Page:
Frosts starting to take a toll on farmers

Daily News correspondentSeptember 11, 2012 

Photo by STEVE EDWARDS People check out the greens at the South Anchorage Farmers Market on Satuday. The recent morning frosts will likely be changing the look of markets with more bulk vegetables and less greens.

Farmers and other market vendors have to be ready to go with the flow when it comes to weather.

Consider these reports:

"We have had several frosts that have ended peas, beans and zucchini," says Mark Rempel of Rempel Family Farm. "The plus is that now we can see the winter squash so we will be harvesting them."

"The frost has taken my outside dahlias, but my goal is to have blooms all through September with a little heat assistance in my high tunnel," says Rob Wells, who will have flowers at the Anchorage Farmers Market.

Also from the Anchorage Farmers Market, is this report from Sarah Bean of Arctic Organics: "It's acting like fall already. A couple of frosty mornings this past weekend have certainly changed the look of the vegetable field! They were hard enough frosts to kill the more sensitive plants and delay field work in the mornings as we wait for the temperature to go above freezing. It's just what we like for the potato crop. Frost-killed plants are nature's way of helping us to cure the potatoes so they sustain less damage during harvest and store better. The look of the market will change slightly too, with more bulk vegetables appearing, and fewer tender leafy greens."

And last week's strong wind that knocked out power to large portions of Anchorage, played havoc with the production schedule at Rise & Shine Bakery. Shoppers at the market Saturday might have been disappointed.

"Dan and Alison of Rise & Shine Bakery would like to express their apologies for not being at the market last week," says Alison Arians. "They were without power from Tuesday until late Friday night, which made baking for the market impossible. However, they will be back (barring another catastrophic windstorm) this Saturday, with the loaves they were planning for last Saturday."

And this will be Rise & Shine's last week at the South Anchorage Farmers Market. They will have flax seed, levain and spent grain loaves, along with fruited almond and onion rye hearth loaves. Find them at www. riseandshinebread.com for their winter baking schedule.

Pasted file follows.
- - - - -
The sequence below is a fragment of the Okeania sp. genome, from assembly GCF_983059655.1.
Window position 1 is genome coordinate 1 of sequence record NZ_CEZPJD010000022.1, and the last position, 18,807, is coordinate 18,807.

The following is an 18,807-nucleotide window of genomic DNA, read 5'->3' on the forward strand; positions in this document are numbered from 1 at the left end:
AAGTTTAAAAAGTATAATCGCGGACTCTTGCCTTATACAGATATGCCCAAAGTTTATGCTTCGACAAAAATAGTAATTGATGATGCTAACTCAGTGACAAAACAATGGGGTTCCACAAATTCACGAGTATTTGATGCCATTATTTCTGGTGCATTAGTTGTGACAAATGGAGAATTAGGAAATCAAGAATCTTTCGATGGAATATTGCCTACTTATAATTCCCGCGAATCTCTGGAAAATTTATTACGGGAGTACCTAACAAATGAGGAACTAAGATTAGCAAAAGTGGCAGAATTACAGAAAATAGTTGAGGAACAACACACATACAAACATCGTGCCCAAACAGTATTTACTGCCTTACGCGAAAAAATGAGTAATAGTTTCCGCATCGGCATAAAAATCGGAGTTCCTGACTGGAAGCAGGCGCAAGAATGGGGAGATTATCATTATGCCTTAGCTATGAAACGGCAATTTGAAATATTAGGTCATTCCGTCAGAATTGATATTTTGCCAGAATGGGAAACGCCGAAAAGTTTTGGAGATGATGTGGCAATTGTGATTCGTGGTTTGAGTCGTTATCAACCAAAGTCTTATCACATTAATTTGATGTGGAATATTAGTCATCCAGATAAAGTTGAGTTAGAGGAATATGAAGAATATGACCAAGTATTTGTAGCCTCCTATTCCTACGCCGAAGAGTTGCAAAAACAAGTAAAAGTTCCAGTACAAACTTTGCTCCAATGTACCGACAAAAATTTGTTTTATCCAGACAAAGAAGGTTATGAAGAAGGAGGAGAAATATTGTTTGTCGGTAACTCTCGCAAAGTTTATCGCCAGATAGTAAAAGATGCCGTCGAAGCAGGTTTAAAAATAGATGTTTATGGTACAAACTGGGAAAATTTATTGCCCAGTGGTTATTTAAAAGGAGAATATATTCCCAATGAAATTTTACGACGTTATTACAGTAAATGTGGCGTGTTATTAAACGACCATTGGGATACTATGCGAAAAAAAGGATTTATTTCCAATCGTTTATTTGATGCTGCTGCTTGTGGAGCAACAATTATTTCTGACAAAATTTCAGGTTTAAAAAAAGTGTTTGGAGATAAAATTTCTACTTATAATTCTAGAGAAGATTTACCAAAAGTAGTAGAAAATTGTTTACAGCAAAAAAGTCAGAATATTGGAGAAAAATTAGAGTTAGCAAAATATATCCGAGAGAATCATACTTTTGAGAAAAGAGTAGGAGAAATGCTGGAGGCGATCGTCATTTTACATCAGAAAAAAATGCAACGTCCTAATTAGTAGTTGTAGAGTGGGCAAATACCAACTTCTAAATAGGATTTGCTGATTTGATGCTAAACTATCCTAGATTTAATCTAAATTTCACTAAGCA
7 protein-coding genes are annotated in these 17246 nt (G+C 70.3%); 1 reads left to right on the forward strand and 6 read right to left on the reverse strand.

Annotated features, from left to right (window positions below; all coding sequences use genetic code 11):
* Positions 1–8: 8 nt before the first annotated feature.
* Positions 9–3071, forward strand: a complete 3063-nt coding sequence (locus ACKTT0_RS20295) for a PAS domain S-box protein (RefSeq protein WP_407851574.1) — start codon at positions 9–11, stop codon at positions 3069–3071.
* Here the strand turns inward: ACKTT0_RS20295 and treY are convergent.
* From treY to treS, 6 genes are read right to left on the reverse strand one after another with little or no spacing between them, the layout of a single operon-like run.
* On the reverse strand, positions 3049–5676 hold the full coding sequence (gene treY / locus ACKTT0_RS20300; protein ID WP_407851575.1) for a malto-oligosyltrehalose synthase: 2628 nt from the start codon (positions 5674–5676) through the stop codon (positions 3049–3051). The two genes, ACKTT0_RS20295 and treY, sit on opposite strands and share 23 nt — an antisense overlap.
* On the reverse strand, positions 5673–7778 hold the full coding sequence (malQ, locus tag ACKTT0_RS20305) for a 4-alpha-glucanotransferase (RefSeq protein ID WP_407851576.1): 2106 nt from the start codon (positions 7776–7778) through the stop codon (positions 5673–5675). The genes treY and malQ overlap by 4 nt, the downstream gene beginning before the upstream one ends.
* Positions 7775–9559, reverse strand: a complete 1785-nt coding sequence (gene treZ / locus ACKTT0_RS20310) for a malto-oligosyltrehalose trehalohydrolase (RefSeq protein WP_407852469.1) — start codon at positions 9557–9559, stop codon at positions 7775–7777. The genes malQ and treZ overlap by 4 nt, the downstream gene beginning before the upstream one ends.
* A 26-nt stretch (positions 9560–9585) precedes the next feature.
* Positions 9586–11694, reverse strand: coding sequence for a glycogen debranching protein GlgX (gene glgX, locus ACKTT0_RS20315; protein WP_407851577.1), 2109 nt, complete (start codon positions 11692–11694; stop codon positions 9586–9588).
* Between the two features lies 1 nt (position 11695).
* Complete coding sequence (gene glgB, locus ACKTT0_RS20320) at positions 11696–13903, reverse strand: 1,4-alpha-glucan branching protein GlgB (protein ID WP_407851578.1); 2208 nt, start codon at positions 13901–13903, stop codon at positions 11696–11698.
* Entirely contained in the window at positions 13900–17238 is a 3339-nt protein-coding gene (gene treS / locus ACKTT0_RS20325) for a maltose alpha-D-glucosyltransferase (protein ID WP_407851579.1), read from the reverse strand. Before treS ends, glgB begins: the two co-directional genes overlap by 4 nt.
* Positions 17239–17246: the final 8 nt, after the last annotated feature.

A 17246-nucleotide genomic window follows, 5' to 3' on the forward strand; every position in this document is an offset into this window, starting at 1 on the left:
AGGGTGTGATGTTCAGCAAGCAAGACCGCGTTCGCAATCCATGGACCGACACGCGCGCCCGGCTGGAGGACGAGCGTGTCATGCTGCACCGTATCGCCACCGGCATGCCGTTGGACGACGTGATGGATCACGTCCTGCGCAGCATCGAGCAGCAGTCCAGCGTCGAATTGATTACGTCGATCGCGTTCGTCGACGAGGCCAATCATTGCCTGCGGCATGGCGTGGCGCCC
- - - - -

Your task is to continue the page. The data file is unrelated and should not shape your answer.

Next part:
Other vendors at the market include: Rempel Family Farm with carrots, cauliflower, beets, shungiku, mizuna, tatsoi, collard greens, mustard, green onions, arugula, kale, spinach, tatsoi, mizuna, bok choi, Napa cabbage, turnips, cilantro, broccoli, daikon radish, spaghetti squash and sugar pumpkins; Two Sisters' Greenhouse will be highlighting the red potato Chieftains this week and will also have freshly harvested Yukon golds, magic myrnas and French fingerlings on sale, along with heirloom tomatoes, English cucumbers, fresh basil, dill and tarragon, kale and kohlrabi and wild blueberry products; Arctic Choice Seafood will have a large selection, including shrimp, gold king crab, scallops, oysters, halibut, cod and rockfish; and Glacier Valley Farm with cucumbers, carrots, potatoes, onions and zucchini picked before the frost.

At the Anchorage Farmers Market, Arctic Organics will feature mache, carrots (both loose and in 5-pound bags for $12.75), lots of potatoes, three varieties of beets, zucchini, broccoli, daikon, cauliflower, cabbage, turnips, celery, kohlrabi, kales, rainbow chard, collards, tat soi, greens mix, lettuces, herbs (basil, three varieties of parsley, chervil, thyme, marjoram, sage and lovage) and cut flowers.

The Center Market includes some new items from A.D. Farm, including purple carrots, white carrots and Brussels sprouts. Items Alex Davis has had at previous markets include carrots, salad mix, fava beans, lettuce, broccoli, five varieties of cauliflower, pork chops, side pork, steaks, breakfast sausage patties, Italian sausage, spicy sausage and ground pork.

Davis also is going to give market visitors the chance to name two of his new pigs. "The 19th I am getting two Large Black breed pigs in from Outside," he says. "You can enter a name for each girl, and we will draw the name on the 19th. The name will appear on their purebred registration."

So put on your pig-name thinking caps and get busy.

Steve Edwards lives and writes in Anchorage. If you have a suggestion for a future Market Fresh column, please contact him at sedwards@adn.com.

Farmers markets

Wednesday: Center Market, 11 a.m. to 6 p.m., The Mall at Sears, Benson Boulevard and Denali Street; Northway Mall Wednesday Farmers Market, Northway Mall parking lot, 9 a.m. to 4 p.m.; South Anchorage Farmers Market, 10 a.m. to 4 p.m., behind the Dimond Center; Wasilla Farmers Market, 11 a.m. to 6 p.m., behind the Wasilla Public Library

Saturday: Anchorage Farmers Market, 9 a.m. to 2 p.m. at 15th and Cordova in the Central Lutheran Church parking lot; Center Market, 10 a.m. to 4 p.m., The Mall at Sears, Benson Boulevard and Denali Street; Eagle River Farmers Market, in front of Mike's Meats, 10 a.m. to 3 p.m.; Farm Market at the Barn, 10 a.m. to 4 p.m., Glacier Valley Farm, Glenn Highway and Inner Springer Loop Road; South Anchorage Farmers Market, 9 a.m. to 2 p.m., Subway/Cellular One Sports Center at the corner of Old Seward Highway and O'Malley Road; Spenard Farmers Market, 9 a.m. to 2 p.m., Spenard Road and 26th Avenue

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